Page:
|TITLE||Joachim Thériault Hunting Rifle|
|DESCRIPTION||Rifle, Winchester, Model 1892, Gauge 44/40 W.C.F.(center fire) SN: 721482. The rifle is a lever action with a 15-round tube magazine.|
|MARKINGS||There are three markings on the rifle: (1) the brand name, shown below is underneat the butt of the rifle, (2) the serial number, shown below is underneat the chamber, and (3) the type (44 WCF) is on the top side of the rear barrel.|
rifle was a gift in 1913 of Fred Rommel to Joachim Theriault. Fred was
a good friend of Joachim. They worked together at the Frazer mill in Baker-Book.
Fred was Joachim's supervisor. Joachim used the rifle for deer, moose and
caribou hunting in northern New Brunswick.
Sometime before 1913, Fred and Joachim went hunting together. This time, Fred came with a new rifle, a brand new Winchester 1892, 44/40. It became apparent that Joachim really liked Fred's new rifle. Later in the fall of 1913, they returned to the hunt and again this time, Fred came with another new rifle, also a Model 1892 Winchester 44/40. This one however was a gift from Fred to Joachim as his good friend. Joachim enjoyed the rifle for many years after.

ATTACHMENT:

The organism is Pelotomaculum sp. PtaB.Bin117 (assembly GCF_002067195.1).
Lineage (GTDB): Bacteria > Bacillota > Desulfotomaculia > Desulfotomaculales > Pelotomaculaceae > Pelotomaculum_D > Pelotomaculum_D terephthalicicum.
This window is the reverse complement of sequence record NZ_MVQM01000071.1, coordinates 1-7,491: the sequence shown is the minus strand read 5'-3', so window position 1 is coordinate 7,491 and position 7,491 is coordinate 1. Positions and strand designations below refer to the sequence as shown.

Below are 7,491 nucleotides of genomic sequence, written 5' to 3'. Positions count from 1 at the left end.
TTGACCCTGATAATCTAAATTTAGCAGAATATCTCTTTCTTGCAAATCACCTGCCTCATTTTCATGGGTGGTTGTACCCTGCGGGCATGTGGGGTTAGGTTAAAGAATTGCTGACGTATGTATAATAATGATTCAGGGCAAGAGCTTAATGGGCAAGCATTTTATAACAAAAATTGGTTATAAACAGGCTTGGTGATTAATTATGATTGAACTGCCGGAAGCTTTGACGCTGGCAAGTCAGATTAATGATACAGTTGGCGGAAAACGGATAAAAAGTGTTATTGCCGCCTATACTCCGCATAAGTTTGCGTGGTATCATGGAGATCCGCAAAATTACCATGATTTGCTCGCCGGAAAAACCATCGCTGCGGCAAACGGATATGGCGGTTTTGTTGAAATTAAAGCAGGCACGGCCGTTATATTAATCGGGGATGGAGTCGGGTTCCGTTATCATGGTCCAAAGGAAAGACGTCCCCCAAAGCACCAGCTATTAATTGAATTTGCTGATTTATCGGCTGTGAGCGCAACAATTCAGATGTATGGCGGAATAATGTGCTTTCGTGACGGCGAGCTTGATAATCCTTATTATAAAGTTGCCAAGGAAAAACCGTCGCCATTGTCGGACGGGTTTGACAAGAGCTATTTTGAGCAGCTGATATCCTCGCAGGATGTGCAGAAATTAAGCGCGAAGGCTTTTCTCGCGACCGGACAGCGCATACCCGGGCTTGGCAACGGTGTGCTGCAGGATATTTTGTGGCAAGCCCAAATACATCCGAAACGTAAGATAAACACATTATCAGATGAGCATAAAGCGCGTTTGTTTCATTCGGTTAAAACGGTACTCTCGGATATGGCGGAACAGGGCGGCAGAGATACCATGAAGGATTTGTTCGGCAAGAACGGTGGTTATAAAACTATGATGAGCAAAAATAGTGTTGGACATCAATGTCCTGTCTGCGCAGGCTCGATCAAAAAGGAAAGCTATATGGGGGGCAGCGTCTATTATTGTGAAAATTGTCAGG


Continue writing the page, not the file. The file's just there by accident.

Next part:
According to Winchester's serial number records, this particular rifle was manufactured in the summer months of 1913. The Model 1892 manufactured in 1912 and 1913 were serial numbers 694752 and 742675, respectively. Serial number 721482 was somewhere in the middle of the 1913 production... probably around June-July. Winchester ended its production of the Model 1892 in 1938.
The Model 1892 was designed by John Browning and manufactured by the Winchester Repeating Arms Company. Over one million Model 1892 rifles were manufactured in the production run from 1892 to 1938.
According to WikipediA, it was an extremely popular rifle. "Although the Model 1892 made its debut after the closing of the American frontier, and the true "Guns that Won the West" were the earlier Models 1866 and 1873, nonetheless the '92 became an indelible icon of Western mythology through its use in hundreds of motion pictures and television shows, standing in for its older siblings. John Wayne famously carried Model 92s in dozens of films and owned several personally, some with the distinctive oversized "loop" lever. Other notable screen 92s were those of Chuck Connors in The Rifleman TV series, and Steve McQueen's "Mare's Leg" in Wanted: Dead or Alive.
Hollywood studios purchased the '92 in quantity because it was in regular production (until World War II) but looked sufficiently like Old West Winchesters to substitute for valuable antiques, and because in calibers .44-40 and .38-40 it could fire, together with the Colt Single Action Army "Peacemaker" revolver, the standard Five-in-One blank cartridge. This latter practice mirrored the real cowboys, who found it convenient to carry a rifle and a revolver chambered with the same ammunition."
(Left click on photos to zoom.)